According to marketing agency McMurry, Aon started to see impressive results just 45 days after the magazine launched. Visitors to Aon’s site were spending an average of almost nine minutes reading and browsing, and 46 percent of visitors were referred from a search engine after using highly relevant keywords like “risk management,” “risk management strategy,” and “crisis management insurance.”

Those stats are impressive, especially considering “insurance” is the most expensive keyword on Google AdWords, meaning insurance companies are paying super-high CPCs in order to compete for a top spot in Google’s search results. However, as the success of Aon’s content shows, buyers need more than just the basic facts if they’re going to choose your company over a competitor. For example, they already know they need to protect their homes, but they want to know how to do it in a big storm.

That’s why in 2014, Farmers Insurance created Farmers Inner Circle, an online destination for consumers to read up on lifestyle and savings advice. Farmers Inner Circle features unique pieces that cover everything from NASCAR pro tips for safe driving to the best ways to baby-proof your home.

By pairing educational facts with entertaining and shareable language, a few standout insurance companies have started to build owned audiences and position themselves ahead of the pack.

The multimedia swing

Looking ahead—beyond the blogs and white papers—multimedia content may be the future of insurance content marketing. After all, one of the most impressive insurance content case stories to this day is built on a wildly successful video series.

Early on in his career, as an agent at the Murray Group Insurance Services, a small agency in Albany, Ryan Hanley realized he was getting his butt kicked by agents who had been in the business for decades. He was feeling dismal about his prospects—until he turned to content marketing.

Hanley started his own website, RyanHanley.com, and filled it with his budding knowledge of the industry. It wasn’t long before the agency’s executives realized they were getting direct revenue from Hanley’s efforts, so they let him work his magic on the company’s site. But Hanley needed something big to get the project going.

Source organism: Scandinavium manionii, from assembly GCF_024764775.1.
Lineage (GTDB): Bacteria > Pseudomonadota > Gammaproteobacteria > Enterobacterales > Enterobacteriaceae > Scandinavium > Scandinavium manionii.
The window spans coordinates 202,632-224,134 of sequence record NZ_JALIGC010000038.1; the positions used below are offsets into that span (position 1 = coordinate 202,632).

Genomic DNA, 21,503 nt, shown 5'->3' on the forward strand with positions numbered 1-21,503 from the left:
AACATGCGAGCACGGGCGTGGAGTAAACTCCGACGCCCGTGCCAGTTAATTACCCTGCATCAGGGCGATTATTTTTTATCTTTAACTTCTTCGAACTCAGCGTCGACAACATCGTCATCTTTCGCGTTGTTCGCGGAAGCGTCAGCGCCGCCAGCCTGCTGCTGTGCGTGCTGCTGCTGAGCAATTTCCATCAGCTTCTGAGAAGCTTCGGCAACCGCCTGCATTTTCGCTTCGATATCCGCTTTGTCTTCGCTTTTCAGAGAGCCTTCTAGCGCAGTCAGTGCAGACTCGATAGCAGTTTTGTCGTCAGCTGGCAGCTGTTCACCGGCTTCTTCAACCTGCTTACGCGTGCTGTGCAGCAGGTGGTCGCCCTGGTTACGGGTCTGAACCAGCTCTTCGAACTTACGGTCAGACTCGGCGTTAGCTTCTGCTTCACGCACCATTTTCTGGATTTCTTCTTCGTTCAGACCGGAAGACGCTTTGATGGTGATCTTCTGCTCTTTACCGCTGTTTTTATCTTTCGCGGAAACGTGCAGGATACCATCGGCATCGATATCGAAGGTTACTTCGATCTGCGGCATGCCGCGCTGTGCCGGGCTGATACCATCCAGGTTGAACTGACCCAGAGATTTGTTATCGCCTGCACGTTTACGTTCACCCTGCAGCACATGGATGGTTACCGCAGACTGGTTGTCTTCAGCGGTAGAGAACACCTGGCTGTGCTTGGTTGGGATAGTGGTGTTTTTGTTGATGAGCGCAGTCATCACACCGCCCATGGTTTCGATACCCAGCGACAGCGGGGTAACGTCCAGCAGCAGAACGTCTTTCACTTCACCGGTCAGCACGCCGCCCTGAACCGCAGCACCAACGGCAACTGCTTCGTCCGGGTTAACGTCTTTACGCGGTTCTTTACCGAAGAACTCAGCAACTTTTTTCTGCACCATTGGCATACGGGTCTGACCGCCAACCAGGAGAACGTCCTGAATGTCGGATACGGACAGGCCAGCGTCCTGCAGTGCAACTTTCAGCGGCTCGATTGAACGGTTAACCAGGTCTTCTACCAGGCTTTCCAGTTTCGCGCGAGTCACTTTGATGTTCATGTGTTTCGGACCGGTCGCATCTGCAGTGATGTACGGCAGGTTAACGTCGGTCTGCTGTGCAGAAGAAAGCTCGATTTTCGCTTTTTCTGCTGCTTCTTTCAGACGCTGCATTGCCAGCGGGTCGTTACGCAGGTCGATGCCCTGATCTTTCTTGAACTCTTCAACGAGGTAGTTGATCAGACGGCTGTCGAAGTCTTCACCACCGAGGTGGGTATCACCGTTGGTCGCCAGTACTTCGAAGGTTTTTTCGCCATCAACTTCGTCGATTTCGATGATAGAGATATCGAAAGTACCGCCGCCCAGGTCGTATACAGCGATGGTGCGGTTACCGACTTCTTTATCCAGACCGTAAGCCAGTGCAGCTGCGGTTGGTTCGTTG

“The only analogy that’s ever popped in my head is in Pulp Fiction where John Travolta shoves the adrenaline needle in Uma Thurman’s heart,” he said. What was his needle in the heart going to be?

Hanley points to a campaign that had incredible success even with an unsuccessful title: The “100 Questions Answered in 100 Days” video series. Hanley polled everyone he could via Facebook, email, and in the office to ask: “If you could have one insurance question answered, what would it be?”

He collected 147 answers and pared them down to 100. Beginning in January 2012, Hanley answered each question one at a time in a YouTube video that was under three minutes. After posting each video to YouTube, he embedded it in a blog post on the company site with a bit of added context. And he did that every day for 100 days.

“If you look at the Google Analytics chart, it’s ridiculous,” Hanley said. “In that time period we went from 70 hits a week to over 500 a week. And just in those 100 days, I can attribute over $5,000 of revenue to people who said they were calling in because of the campaign. Since that time, it’s tens of thousands of dollars.”

If Hanley’s Murray Group case study proves anything, it’s that content marketing is not just for major players. While too many internationally recognized insurance conglomerates are busy pumping millions of dollars into TV ads, the coast is clear for smaller agencies to carve out a niche and develop strong relationships with customers online.

“More agencies need to embrace the fact that people want to connect with them on a personal, deeper level, and the insurance piece is just a byproduct,” Hanley said. “It’s business story time. And I’m not talking about Lord of the Rings. I’m talking about what makes people connect to your agency.”

And for those who are still weighing the risk of publishing content, Hanley doesn’t want to hear any complaints about compliance issues. When it comes to dealing with all of the red tape, Tara Meehan, head of social content at Guardian Life Insurance, told the B2B Podcast, “Sometimes I feel like I’m working at the CIA.” But even the CIA is on Twitter now! So no excuses.

For a comprehensive overview of content marketing in the insurance industry, download our e-book, “State of Content Marketing: Insurance.”

Image by Ilin Sergey